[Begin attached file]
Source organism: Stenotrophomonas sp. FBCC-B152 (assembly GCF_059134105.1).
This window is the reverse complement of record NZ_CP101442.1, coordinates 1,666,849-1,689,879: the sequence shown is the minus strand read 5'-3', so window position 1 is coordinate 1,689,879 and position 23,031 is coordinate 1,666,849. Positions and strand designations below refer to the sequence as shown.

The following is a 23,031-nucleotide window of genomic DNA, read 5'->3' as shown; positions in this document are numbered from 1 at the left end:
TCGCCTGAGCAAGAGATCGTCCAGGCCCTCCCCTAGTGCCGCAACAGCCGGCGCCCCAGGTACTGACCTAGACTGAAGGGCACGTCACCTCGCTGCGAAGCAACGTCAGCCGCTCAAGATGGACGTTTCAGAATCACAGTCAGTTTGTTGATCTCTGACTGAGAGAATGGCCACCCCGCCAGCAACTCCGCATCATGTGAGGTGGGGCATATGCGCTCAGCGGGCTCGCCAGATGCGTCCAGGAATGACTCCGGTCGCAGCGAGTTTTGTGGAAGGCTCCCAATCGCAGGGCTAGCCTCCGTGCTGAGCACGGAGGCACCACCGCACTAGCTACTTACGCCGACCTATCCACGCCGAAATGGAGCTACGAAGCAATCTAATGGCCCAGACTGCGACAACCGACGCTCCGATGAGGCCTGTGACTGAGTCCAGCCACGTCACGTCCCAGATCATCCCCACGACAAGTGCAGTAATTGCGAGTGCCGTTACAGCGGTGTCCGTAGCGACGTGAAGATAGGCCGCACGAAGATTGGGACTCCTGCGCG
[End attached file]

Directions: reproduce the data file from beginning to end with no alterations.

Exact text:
Source organism: Stenotrophomonas sp. FBCC-B152 (assembly GCF_059134105.1).
This window is the reverse complement of record NZ_CP101442.1, coordinates 1,666,849-1,689,879: the sequence shown is the minus strand read 5'-3', so window position 1 is coordinate 1,689,879 and position 23,031 is coordinate 1,666,849. Positions and strand designations below refer to the sequence as shown.

The following is a 23,031-nucleotide window of genomic DNA, read 5'->3' as shown; positions in this document are numbered from 1 at the left end:
TCGCCTGAGCAAGAGATCGTCCAGGCCCTCCCCTAGTGCCGCAACAGCCGGCGCCCCAGGTACTGACCTAGACTGAAGGGCACGTCACCTCGCTGCGAAGCAACGTCAGCCGCTCAAGATGGACGTTTCAGAATCACAGTCAGTTTGTTGATCTCTGACTGAGAGAATGGCCACCCCGCCAGCAACTCCGCATCATGTGAGGTGGGGCATATGCGCTCAGCGGGCTCGCCAGATGCGTCCAGGAATGACTCCGGTCGCAGCGAGTTTTGTGGAAGGCTCCCAATCGCAGGGCTAGCCTCCGTGCTGAGCACGGAGGCACCACCGCACTAGCTACTTACGCCGACCTATCCACGCCGAAATGGAGCTACGAAGCAATCTAATGGCCCAGACTGCGACAACCGACGCTCCGATGAGGCCTGTGACTGAGTCCAGCCACGTCACGTCCCAGATCATCCCCACGACAAGTGCAGTAATTGCGAGTGCCGTTACAGCGGTGTCCGTAGCGACGTGAAGATAGGCCGCACGAAGATTGGGACTCCTGCGCG